Chief Economic Advisor V Ananth Nageswaran on Tuesday said high-frequency data indicate a faster economic growth momentum and the 7 per cent GDP growth forecast for the current fiscal is very realistic.
He also said that there are ample indications that manufacturing is in good shape.
“Inflation is moderating and the pass-through from wholesale prices has run its course… We have some uncertainty related to monsoon due to El Nino activity… We need to address this with both supply side and monetary policy measures during the next fiscal Need to be ready.” year,” Mr. Nageswaran told reporters.
According to him, the GDP growth estimate of 6.5 per cent for the next fiscal is within the range of forecasts of OECD and other agencies like ADB, but there are downside risks.
“We need to be prepared for tighter financial conditions globally, meteorological uncertainties and geopolitical factors. 2023-24 may not see a major ticker shock as we saw in the early months of 2022-23 as 2022 But even then some underlying factors are still simmering and we need to be vigilant,” Mr. Nageswaran said.
He said that the sales of passenger vehicles, two wheelers and tractors are increasing and the real estate sector is also making a strong comeback. He said the unemployment rate is coming down and jobs are being created at lower wage levels.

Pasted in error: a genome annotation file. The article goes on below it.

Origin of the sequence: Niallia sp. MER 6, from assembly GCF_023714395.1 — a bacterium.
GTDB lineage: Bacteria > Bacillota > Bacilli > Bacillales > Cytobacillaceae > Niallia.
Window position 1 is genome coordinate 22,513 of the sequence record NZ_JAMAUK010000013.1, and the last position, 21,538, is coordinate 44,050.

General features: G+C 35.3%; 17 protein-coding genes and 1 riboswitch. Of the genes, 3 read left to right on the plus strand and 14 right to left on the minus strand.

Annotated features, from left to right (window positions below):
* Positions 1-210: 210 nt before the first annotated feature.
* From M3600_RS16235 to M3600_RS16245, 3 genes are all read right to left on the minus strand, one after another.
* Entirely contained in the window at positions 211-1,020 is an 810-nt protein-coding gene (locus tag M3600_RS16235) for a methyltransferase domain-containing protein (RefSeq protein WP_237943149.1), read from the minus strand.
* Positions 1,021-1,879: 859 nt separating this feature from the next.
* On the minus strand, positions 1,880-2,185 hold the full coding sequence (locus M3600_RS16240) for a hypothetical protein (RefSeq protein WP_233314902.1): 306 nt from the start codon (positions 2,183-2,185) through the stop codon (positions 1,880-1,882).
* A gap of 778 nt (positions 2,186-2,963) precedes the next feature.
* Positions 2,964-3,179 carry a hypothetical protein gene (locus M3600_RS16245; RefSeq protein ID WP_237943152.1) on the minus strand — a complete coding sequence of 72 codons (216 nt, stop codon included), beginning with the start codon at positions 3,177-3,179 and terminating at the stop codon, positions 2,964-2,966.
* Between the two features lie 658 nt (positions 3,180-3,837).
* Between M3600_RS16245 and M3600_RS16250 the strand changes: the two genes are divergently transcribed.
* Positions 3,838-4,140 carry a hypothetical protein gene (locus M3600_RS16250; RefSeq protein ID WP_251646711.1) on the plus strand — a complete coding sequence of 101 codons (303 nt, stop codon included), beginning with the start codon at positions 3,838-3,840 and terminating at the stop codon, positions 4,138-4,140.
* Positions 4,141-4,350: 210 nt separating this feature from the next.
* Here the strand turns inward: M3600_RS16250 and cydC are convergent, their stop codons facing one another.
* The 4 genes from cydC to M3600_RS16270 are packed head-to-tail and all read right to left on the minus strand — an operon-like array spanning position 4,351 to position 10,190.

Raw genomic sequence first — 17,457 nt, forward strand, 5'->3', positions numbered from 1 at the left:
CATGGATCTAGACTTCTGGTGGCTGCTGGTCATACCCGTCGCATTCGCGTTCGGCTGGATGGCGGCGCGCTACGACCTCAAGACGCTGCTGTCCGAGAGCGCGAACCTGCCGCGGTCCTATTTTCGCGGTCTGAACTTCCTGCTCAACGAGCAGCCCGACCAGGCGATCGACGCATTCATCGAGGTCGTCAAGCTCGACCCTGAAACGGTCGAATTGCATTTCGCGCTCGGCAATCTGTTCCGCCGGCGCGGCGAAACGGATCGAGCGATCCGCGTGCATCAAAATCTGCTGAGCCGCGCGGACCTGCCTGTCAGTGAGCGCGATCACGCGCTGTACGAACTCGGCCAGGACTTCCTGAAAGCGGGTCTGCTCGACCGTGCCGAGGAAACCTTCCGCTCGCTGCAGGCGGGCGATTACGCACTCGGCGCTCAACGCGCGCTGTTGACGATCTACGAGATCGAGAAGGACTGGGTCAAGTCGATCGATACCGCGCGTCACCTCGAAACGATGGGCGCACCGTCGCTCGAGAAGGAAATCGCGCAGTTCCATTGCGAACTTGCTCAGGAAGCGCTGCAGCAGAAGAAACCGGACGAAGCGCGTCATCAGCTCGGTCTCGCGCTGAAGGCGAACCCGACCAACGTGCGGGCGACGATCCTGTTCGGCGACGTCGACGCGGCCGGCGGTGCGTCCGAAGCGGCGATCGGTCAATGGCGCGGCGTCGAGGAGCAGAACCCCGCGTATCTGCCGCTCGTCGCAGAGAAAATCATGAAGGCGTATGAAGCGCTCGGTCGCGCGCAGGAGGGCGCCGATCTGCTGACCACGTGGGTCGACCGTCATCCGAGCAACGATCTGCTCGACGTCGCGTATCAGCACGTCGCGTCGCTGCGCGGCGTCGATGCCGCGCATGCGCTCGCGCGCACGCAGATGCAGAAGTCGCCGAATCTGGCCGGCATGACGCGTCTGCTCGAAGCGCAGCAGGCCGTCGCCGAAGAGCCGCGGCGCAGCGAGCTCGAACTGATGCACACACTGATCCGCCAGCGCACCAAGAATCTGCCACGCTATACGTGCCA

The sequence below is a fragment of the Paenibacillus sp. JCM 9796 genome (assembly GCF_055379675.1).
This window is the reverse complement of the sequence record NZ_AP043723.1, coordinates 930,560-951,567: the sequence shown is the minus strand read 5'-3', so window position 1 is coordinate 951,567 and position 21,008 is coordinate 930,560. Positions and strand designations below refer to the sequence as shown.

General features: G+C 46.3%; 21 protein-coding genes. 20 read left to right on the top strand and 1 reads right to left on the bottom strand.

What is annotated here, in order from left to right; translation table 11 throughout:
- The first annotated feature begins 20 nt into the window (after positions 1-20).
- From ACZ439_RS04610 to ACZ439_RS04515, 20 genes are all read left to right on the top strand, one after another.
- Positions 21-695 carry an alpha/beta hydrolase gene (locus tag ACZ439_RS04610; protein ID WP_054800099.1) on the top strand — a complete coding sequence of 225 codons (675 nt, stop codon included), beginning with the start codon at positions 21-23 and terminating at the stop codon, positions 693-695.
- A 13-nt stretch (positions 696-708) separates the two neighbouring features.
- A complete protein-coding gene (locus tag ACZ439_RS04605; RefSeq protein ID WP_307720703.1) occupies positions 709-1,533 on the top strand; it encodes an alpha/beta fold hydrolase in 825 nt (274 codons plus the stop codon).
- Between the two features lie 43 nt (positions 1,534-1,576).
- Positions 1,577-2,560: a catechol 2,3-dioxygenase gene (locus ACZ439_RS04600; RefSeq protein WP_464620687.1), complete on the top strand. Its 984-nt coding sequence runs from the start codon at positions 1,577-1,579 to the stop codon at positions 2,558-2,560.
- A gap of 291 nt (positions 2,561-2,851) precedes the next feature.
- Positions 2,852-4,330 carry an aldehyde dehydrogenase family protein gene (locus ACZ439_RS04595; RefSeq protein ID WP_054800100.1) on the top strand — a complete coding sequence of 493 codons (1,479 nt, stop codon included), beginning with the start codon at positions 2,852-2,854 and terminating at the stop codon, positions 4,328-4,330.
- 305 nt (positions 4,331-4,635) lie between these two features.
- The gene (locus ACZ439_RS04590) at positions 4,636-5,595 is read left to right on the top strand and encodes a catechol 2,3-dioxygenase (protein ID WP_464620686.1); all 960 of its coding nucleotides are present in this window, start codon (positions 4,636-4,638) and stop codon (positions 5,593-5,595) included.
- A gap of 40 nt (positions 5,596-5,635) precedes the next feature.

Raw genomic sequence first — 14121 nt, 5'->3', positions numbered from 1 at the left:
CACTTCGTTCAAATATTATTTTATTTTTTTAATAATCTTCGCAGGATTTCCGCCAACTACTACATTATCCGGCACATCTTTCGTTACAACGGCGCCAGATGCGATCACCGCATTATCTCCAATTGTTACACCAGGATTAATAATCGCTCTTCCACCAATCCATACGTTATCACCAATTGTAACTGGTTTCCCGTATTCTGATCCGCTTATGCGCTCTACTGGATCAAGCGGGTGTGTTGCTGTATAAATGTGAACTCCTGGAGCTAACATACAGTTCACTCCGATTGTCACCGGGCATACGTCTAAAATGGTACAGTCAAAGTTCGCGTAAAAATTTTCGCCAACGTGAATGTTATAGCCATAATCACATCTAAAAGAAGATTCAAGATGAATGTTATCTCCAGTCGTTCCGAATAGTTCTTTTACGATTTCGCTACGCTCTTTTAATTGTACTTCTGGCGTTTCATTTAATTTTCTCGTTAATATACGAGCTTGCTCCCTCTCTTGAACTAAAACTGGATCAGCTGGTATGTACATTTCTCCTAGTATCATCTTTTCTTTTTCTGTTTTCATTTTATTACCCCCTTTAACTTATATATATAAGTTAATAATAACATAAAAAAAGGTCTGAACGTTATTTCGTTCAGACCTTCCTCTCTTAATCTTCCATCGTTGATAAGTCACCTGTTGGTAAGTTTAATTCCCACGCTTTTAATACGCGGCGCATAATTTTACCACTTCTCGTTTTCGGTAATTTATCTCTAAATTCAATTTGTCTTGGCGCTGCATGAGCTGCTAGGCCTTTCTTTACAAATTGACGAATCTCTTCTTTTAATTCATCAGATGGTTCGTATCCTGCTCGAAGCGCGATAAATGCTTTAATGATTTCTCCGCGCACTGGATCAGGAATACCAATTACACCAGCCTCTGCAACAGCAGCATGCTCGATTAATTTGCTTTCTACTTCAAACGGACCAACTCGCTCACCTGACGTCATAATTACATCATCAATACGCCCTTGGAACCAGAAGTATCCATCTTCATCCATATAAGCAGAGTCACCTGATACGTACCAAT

Furthermore, Nageswaran said that all these indicators point to a broad-based growth momentum in the economy.
“…the growth rate that we need to achieve in the fourth quarter is roughly 5-5.1 per cent, which is capable of achieving 7 per cent real GDP growth.
“The trends in terms of high frequency data for Q4 2022-23 indicate that achieving the growth rate in Q4 is within the realm of possibility and hence the 7 per cent real GDP growth projection for 2022-23 Very realistic,” he said.
He was briefing reporters after the National Statistical Office (NSO) released GDP data for the December quarter, which showed growth slowed to 4.4 per cent mainly due to contraction in the manufacturing sector.
In the current financial year, the Indian economy grew by 19.5 percent and 23.9 percent in the June and September quarters, respectively.
Mr. Nageswaran said that quarter-on-quarter changes are less consequential and, since they are not seasonally-adjusted, should be viewed with caution. He said the broad picture shows that the economy is buoyant.
Manufacturing sector output, as measured by gross value added, contracted by 1.1 per cent in the third quarter of this fiscal as compared to a growth of 1.3 per cent in the year-ago period.
“Manufacturing appears to be slowing on the face of it due to rising input costs, but if you look at the PMI (Purchasing Managers’ Index) indicators, the manufacturing sector is in good health and the core sector performance in January tells us that we have Fairly strong manufacturing growth in the fourth quarter,” he said.
The Chief Economic Advisor also said that merchandise exports of goods and services are expected to touch USD 750 billion in the current fiscal as compared to USD 680 billion in the previous fiscal, a credible achievement considering the global growth slowdown in 2022. Is.
(Except for the headline, this story has not been edited by NDTV staff and is published from a syndicated feed.)
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